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I.B Internal Assessment- History- Assess the aims and impact of the Black Panthers between 1966 and the 1970s.

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Introduction

I.B Internal Assessment Assess the aims and impact of the Black Panthers between 1966 and the 1970s. Sanjika S. Mrs. McGill CHA 3U4 Thursday December 22nd Final Word Count: 1580 Contents A. Plan of Investigation B. Summary of Evidence C. Evaluation of Sources D. Analysis E. Conclusion F. List of Sources A. Plan of Investigation This investigation answers to the question "Assess the aims and impacts of the Black Panthers between 1966 and the 1970s." To assess the aims and the impacts of the Black Panthers between 1966 and 1970s, this investigation will focus on the aims of the Black Panthers and the impact of that aim. The aims of the Black Panthers during the time period was to end white dominance in a social environment, the need for freedom and the right to determine one's destiny in a Black community; and organizing programs to meet the needs of the Black community. Several sources have been researched and the findings will be presented thought the investigation. Earl's and Major's sources have been selected for evaluation and their importance in this investigation will be analysed. Word Count: 133 B. Summary of Evidence 1. Background The Black Panther Party was founded October 15th 1966 by Bobby Seale and Huey Newton1. Originally starting out as a group of street thugs, by the late 1960s the Black Panthers had become the most influential group in the United States2. ...read more.

Middle

The value of this book is that it provides and eye witness account of all the conditions leading to the formation of the Black Panther Party. However, a limitation is that it was published in 1971, only five years after the formation of the Party and does not have information after 1971. Another limitation is that it is a very pro-biased view and because of the publication date it does not have the knowledge gained from hindsight. Word Count: 276 D. Analysis After the death of Malcolm X, the Black Panther Party was the most influential and effective leadership role in the Black communities18. The Black Panthers had many aims, predominantly describe in the 10 point program and throughout the active years of the party. It had a significant impact on the people of all races, United States and worldwide. Black Panther Parties were beginning to emerge in countries such as Israel, England, Australia and India, where civil rights was an issue and people were continued to be suppressed19. The Party had caused a revolutionary change in the mindset of the people and because of their determination and persistency, they are one of the reasons segregation and public racism no longer exists today. Equality was one of the most important focuses of the Black Panther Party; it was the main reason the Party had fought so hard for. To be equal with the white man would indefinitely change all of the USA and would eventually contribute a change worldwide. ...read more.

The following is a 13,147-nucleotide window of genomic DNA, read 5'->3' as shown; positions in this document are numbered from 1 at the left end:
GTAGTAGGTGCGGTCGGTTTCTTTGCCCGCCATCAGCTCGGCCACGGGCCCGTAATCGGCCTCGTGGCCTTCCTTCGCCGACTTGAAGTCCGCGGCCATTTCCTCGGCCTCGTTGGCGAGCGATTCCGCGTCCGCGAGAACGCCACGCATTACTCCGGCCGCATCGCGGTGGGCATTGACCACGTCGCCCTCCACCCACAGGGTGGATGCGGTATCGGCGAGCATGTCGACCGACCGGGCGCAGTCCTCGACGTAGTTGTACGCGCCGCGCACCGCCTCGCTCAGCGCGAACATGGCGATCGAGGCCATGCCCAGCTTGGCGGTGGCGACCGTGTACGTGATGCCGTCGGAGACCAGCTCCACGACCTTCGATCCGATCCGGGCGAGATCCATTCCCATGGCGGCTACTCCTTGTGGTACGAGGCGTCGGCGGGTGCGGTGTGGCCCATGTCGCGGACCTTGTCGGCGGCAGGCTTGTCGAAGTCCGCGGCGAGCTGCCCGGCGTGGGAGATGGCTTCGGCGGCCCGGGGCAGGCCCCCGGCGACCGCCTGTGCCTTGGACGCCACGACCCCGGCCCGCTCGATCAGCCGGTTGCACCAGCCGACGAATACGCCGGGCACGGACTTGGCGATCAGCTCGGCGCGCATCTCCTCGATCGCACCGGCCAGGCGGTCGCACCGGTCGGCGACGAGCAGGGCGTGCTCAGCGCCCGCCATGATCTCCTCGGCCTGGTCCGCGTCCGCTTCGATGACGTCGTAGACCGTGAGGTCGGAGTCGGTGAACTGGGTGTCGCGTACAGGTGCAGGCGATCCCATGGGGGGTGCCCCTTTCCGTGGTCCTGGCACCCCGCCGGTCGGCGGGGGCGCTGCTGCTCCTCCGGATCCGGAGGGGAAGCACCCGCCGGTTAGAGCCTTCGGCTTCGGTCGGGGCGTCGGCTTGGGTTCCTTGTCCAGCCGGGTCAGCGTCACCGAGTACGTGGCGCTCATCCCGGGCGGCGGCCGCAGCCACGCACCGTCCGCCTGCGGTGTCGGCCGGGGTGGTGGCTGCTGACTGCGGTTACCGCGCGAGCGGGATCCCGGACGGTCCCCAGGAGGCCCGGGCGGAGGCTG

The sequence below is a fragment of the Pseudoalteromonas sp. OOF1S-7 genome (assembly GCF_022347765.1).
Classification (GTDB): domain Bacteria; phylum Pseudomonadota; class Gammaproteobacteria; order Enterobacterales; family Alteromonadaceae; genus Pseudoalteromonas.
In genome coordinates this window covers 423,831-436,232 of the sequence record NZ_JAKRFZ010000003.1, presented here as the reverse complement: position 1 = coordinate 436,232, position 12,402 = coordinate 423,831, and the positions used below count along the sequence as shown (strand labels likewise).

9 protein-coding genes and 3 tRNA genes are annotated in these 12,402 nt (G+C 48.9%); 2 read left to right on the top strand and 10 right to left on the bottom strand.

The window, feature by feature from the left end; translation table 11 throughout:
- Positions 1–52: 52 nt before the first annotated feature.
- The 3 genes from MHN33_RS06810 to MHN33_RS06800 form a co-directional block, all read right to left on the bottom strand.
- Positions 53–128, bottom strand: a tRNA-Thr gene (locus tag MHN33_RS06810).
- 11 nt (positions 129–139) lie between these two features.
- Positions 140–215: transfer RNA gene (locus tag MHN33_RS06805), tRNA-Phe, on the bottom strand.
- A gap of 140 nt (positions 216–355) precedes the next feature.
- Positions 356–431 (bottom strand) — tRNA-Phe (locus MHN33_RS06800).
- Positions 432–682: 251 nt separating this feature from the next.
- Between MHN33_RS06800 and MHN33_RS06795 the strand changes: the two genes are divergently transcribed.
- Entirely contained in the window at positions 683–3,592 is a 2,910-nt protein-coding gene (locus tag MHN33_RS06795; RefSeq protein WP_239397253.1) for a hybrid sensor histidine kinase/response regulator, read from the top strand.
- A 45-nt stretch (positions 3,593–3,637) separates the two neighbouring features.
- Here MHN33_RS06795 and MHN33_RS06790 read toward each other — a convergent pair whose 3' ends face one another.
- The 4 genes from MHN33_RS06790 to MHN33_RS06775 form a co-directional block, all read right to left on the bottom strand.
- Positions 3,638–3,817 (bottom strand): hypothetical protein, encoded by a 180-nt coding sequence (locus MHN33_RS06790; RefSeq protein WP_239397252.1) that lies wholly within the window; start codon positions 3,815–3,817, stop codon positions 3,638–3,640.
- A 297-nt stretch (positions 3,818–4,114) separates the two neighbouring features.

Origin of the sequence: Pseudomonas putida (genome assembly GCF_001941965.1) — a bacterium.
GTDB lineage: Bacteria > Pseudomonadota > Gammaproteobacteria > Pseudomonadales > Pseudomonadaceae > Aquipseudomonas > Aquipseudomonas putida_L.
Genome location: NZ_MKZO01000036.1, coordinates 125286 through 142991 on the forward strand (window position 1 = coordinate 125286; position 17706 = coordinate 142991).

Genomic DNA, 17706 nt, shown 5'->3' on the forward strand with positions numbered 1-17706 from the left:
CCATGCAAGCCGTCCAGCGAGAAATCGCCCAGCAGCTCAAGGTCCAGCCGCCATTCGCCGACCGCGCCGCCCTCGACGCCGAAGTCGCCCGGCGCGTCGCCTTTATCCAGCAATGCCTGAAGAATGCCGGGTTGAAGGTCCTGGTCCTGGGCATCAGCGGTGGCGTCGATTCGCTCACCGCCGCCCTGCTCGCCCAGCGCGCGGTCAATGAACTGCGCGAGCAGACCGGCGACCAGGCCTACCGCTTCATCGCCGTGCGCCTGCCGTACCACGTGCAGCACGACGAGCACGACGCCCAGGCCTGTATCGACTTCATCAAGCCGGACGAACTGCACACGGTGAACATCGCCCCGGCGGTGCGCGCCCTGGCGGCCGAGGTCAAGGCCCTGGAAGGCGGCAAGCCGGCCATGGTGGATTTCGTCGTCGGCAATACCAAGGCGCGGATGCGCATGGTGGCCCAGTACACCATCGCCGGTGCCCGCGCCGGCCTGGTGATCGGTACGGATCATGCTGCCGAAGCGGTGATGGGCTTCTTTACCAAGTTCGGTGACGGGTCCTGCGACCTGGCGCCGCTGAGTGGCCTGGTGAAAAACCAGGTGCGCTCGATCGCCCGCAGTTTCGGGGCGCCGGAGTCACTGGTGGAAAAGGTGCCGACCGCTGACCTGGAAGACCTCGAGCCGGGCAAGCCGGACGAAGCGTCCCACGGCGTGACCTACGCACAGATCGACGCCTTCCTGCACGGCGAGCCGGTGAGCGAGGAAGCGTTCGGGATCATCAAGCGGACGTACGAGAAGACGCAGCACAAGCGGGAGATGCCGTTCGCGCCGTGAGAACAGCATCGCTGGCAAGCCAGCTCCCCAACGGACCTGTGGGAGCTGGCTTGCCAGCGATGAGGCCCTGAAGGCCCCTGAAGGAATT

Conclusion

Word Count: 111 F. List of Sources ENDNOTES 1Charles E. Jones, "Reconsidering Panther History: The Untold Story." in The Black Panther Party (Reconsidered) Ed. C. Jones, (Baltimore: Black Classic Press, 1998), p. 2. 2Ibid., p. 7. 3Phillip S. Jones, The Panther Party Speaks (Cambridge: Da Capo Press, 1995), p. 13. 4George Katsiaficas, "Organization and Movement: The Case of the Black Panther Party and the Revolutionary People's Constitutional Connection of 1970." in In Search of the Black Panther Party Eds. J. Lazerow and Y. William, (London: Duke University Press, 2006), p. 143. 5Ibid., p. 61. 6Jones, p. 29. 7Rod Bush, "The Panthers and the Question of Violence." in In Search of the Black Panther Eds. J. Lazerow and Y. Williams, (London: Duke University Press, 2006), p. 60. 8Katsiaficas, p. 144. 9Earl, p. 26. 10Bush, p. 65. 11Ibid., p. 66. 12Reginald Major, The Panther is a Black Cat (Baltimore: Black Classic Press, 1971), p. 63. 13Katsiaficas, p. 59. 14Floyd W. Hayes and Francis A. Keine, "All Power to the People: The Political Thoughts of Huey P. Newton and the Black Panther Party." in The Black Panther Party (Reconsidered), Ed. C. Jones, (Baltimore: Black Classic Press, 1998), p. 159. 15Earl, p. 30. 16Ibid., p. 29. 17Major, p. 60. 18Phillip, p. xxv. 19Earl, p. 37. 20Bush, p. 65. 21Ibid., p. 66. 22Phillip, p. xxvii. 23Earl, p. 7. 24Major, p. 61. 25Ibid., p. 63. 26Floyd W. Hayes and Francis A. Keine, p. 159. 27"Breakfast for School Children", The Black Panther Intercommunal News Service, (19 January 1969), p.16. F. ...read more.

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